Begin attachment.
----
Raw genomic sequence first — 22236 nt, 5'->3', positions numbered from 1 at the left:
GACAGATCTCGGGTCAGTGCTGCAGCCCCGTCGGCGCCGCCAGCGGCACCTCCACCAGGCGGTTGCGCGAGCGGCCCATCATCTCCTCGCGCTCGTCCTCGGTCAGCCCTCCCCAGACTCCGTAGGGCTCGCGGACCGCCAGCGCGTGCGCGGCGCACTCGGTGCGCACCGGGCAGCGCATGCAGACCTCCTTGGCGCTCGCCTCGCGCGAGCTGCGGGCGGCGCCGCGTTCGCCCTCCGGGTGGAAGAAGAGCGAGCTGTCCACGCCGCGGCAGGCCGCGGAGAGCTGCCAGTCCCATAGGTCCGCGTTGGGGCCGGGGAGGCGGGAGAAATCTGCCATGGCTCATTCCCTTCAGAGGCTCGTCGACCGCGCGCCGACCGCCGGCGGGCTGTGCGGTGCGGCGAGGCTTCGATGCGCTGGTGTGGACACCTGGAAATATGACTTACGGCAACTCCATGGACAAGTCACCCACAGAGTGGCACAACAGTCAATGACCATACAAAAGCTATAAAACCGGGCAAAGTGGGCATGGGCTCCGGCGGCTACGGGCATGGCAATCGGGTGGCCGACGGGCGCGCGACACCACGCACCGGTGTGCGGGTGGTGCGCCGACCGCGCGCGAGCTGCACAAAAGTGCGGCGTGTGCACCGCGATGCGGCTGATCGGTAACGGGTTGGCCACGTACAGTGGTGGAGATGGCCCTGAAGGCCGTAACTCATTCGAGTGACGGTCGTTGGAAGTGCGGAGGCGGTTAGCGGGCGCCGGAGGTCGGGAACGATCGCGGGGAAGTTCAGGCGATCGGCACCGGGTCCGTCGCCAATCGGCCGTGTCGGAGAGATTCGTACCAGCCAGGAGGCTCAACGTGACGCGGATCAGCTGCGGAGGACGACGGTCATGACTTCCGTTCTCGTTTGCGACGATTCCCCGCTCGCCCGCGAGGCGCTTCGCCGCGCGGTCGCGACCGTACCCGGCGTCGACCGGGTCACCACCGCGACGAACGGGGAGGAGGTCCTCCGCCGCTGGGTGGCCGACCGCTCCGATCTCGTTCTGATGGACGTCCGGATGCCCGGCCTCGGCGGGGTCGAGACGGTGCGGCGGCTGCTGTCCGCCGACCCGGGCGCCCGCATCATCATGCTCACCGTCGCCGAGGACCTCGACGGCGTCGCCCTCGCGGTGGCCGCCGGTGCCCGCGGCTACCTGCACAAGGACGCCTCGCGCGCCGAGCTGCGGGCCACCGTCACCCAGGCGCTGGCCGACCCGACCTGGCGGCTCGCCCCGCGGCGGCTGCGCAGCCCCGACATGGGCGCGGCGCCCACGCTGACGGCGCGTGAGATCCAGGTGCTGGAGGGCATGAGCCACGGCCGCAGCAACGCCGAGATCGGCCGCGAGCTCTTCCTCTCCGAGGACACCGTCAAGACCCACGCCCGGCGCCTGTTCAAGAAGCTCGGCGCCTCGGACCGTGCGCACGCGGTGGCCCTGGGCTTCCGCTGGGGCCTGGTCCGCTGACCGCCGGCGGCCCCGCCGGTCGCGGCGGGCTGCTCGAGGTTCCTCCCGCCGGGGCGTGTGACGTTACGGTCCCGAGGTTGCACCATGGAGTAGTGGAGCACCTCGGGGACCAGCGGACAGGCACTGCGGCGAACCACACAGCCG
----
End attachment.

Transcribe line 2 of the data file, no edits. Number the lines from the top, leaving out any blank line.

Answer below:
GACAGATCTCGGGTCAGTGCTGCAGCCCCGTCGGCGCCGCCAGCGGCACCTCCACCAGGCGGTTGCGCGAGCGGCCCATCATCTCCTCGCGCTCGTCCTCGGTCAGCCCTCCCCAGACTCCGTAGGGCTCGCGGACCGCCAGCGCGTGCGCGGCGCACTCGGTGCGCACCGGGCAGCGCATGCAGACCTCCTTGGCGCTCGCCTCGCGCGAGCTGCGGGCGGCGCCGCGTTCGCCCTCCGGGTGGAAGAAGAGCGAGCTGTCCACGCCGCGGCAGGCCGCGGAGAGCTGCCAGTCCCATAGGTCCGCGTTGGGGCCGGGGAGGCGGGAGAAATCTGCCATGGCTCATTCCCTTCAGAGGCTCGTCGACCGCGCGCCGACCGCCGGCGGGCTGTGCGGTGCGGCGAGGCTTCGATGCGCTGGTGTGGACACCTGGAAATATGACTTACGGCAACTCCATGGACAAGTCACCCACAGAGTGGCACAACAGTCAATGACCATACAAAAGCTATAAAACCGGGCAAAGTGGGCATGGGCTCCGGCGGCTACGGGCATGGCAATCGGGTGGCCGACGGGCGCGCGACACCACGCACCGGTGTGCGGGTGGTGCGCCGACCGCGCGCGAGCTGCACAAAAGTGCGGCGTGTGCACCGCGATGCGGCTGATCGGTAACGGGTTGGCCACGTACAGTGGTGGAGATGGCCCTGAAGGCCGTAACTCATTCGAGTGACGGTCGTTGGAAGTGCGGAGGCGGTTAGCGGGCGCCGGAGGTCGGGAACGATCGCGGGGAAGTTCAGGCGATCGGCACCGGGTCCGTCGCCAATCGGCCGTGTCGGAGAGATTCGTACCAGCCAGGAGGCTCAACGTGACGCGGATCAGCTGCGGAGGACGACGGTCATGACTTCCGTTCTCGTTTGCGACGATTCCCCGCTCGCCCGCGAGGCGCTTCGCCGCGCGGTCGCGACCGTACCCGGCGTCGACCGGGTCACCACCGCGACGAACGGGGAGGAGGTCCTCCGCCGCTGGGTGGCCGACCGCTCCGATCTCGTTCTGATGGACGTCCGGATGCCCGGCCTCGGCGGGGTCGAGACGGTGCGGCGGCTGCTGTCCGCCGACCCGGGCGCCCGCATCATCATGCTCACCGTCGCCGAGGACCTCGACGGCGTCGCCCTCGCGGTGGCCGCCGGTGCCCGCGGCTACCTGCACAAGGACGCCTCGCGCGCCGAGCTGCGGGCCACCGTCACCCAGGCGCTGGCCGACCCGACCTGGCGGCTCGCCCCGCGGCGGCTGCGCAGCCCCGACATGGGCGCGGCGCCCACGCTGACGGCGCGTGAGATCCAGGTGCTGGAGGGCATGAGCCACGGCCGCAGCAACGCCGAGATCGGCCGCGAGCTCTTCCTCTCCGAGGACACCGTCAAGACCCACGCCCGGCGCCTGTTCAAGAAGCTCGGCGCCTCGGACCGTGCGCACGCGGTGGCCCTGGGCTTCCGCTGGGGCCTGGTCCGCTGACCGCCGGCGGCCCCGCCGGTCGCGGCGGGCTGCTCGAGGTTCCTCCCGCCGGGGCGTGTGACGTTACGGTCCCGAGGTTGCACCATGGAGTAGTGGAGCACCTCGGGGACCAGCGGACAGGCACTGCGGCGAACCACACAGCCG